It is necessary to conduct a full and complete investigation, take written statements and prepare an all-encompassing position statement. You must prepare it as you would if you were going to court. As stated before, some witnesses may no longer be in your employ and at best because of the time lapse, many recollections will be dulled by the passage of time. It is not unusual for several months, even a couple of years, to pass before the agency pursues its investigation after submission of the written position statement. For example, the head of the Indianapolis EEOC recently told a committee of which I am a member that the average investigator has about 145 cases to investigate. The normal investigation caseload for 6 months is about 40. Therefore, you can see what the time factor means. The agencies involved here in Indiana generally readily grant one or two extensions of time to respond. Again, statements should be sought from fellow workers in plain, general terms. There may be multiple reasons for your good faith legitimate business reason to take action against someone's employment, and you should not narrow your defense to one or two items. Many times, however, the agency will ask for more information than they are entitled to. This is where counsel once again comes in. Sometimes you just have to refuse some information they request as being immaterial to the case. It is in your best interest to keep the agency's investigation as narrow as possible.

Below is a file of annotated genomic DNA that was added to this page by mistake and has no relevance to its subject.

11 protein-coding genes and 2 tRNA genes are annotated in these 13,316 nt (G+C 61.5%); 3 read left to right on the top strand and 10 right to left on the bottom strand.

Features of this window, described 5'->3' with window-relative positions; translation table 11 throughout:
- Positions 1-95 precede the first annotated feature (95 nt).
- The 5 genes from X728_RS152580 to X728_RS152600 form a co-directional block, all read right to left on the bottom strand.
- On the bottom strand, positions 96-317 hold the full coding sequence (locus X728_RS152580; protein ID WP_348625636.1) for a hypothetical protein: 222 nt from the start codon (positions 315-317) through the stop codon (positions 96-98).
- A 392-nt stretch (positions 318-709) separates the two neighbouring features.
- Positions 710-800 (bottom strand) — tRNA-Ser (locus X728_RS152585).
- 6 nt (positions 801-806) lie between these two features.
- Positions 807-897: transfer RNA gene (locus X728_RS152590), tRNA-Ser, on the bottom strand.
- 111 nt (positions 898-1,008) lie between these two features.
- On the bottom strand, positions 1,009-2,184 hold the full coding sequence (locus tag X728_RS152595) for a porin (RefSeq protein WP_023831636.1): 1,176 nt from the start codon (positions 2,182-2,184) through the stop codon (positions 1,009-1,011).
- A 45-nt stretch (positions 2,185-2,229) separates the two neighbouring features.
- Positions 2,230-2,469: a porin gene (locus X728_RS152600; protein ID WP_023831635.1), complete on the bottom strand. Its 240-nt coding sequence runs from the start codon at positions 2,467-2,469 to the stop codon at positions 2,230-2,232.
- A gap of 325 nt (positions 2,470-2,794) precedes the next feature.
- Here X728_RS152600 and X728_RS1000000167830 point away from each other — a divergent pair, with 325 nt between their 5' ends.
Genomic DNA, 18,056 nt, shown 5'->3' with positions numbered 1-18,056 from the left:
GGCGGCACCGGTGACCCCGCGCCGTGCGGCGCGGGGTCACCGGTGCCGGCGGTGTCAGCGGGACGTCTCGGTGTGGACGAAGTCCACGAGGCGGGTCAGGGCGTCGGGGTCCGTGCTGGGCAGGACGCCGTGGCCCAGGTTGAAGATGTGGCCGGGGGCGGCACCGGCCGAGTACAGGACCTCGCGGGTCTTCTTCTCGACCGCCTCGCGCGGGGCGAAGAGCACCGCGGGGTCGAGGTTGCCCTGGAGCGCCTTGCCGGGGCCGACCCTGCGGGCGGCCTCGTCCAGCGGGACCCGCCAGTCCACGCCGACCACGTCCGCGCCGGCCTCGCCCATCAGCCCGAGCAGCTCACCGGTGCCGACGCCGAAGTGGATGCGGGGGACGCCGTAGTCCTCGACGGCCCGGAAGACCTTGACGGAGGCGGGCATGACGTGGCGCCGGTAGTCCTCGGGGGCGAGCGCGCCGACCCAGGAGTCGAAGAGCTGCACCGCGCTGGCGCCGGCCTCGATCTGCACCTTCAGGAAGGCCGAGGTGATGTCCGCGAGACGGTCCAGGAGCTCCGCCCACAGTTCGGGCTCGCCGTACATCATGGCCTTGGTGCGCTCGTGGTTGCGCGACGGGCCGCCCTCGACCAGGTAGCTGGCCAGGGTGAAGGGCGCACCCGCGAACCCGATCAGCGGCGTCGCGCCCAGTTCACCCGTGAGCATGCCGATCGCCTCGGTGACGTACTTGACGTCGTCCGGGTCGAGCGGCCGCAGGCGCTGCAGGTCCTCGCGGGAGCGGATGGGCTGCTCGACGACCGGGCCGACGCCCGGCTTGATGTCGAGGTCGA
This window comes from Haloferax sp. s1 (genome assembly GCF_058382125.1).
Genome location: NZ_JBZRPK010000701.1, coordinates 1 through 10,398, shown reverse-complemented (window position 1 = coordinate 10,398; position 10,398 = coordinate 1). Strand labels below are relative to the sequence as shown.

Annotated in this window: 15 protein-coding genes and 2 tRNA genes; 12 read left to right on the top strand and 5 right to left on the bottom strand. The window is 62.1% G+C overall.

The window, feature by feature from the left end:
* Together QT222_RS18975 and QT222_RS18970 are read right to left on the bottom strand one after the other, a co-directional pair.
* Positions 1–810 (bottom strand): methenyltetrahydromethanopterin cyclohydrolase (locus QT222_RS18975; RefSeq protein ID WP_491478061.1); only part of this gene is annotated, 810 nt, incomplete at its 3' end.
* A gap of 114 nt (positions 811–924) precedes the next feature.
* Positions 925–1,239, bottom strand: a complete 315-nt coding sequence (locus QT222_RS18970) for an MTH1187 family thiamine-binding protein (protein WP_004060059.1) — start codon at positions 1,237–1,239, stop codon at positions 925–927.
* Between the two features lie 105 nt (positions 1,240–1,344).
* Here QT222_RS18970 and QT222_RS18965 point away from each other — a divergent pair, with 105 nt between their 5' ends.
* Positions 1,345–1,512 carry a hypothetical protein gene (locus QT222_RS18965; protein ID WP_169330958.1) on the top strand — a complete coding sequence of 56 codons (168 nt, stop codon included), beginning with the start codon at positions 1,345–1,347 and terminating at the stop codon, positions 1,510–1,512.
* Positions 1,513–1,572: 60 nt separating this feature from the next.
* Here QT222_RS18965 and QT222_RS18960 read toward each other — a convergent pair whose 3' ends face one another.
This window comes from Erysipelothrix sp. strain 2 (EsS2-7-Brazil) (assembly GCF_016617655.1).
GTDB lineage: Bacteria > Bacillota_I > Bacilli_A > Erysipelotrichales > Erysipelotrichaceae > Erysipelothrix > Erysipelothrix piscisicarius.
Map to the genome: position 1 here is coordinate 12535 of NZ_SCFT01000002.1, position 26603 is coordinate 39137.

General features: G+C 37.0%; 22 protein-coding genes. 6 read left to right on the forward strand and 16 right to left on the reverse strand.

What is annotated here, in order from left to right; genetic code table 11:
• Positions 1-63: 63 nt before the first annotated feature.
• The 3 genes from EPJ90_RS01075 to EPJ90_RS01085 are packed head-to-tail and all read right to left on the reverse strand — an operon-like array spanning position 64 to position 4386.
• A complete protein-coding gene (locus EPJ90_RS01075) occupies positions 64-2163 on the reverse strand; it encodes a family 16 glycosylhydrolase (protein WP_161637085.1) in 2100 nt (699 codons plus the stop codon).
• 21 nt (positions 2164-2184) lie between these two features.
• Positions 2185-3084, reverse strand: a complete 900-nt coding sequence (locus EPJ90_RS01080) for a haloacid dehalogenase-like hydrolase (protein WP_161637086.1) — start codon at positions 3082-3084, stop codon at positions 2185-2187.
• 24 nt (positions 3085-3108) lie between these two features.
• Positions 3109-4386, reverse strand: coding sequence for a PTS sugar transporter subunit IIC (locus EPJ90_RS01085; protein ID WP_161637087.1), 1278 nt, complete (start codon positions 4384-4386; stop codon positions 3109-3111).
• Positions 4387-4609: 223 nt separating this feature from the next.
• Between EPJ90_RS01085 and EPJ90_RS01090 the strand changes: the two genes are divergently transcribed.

In summary, good preventive personnel practices are the best defense, but even those can't insulate you from a disgruntled employee's charges. We've been successful in getting about 98 percent of these cases dismissed, because of good investigative procedures, taking good statements from witnesses and the compilation of a good position statement supplemented by legal authority.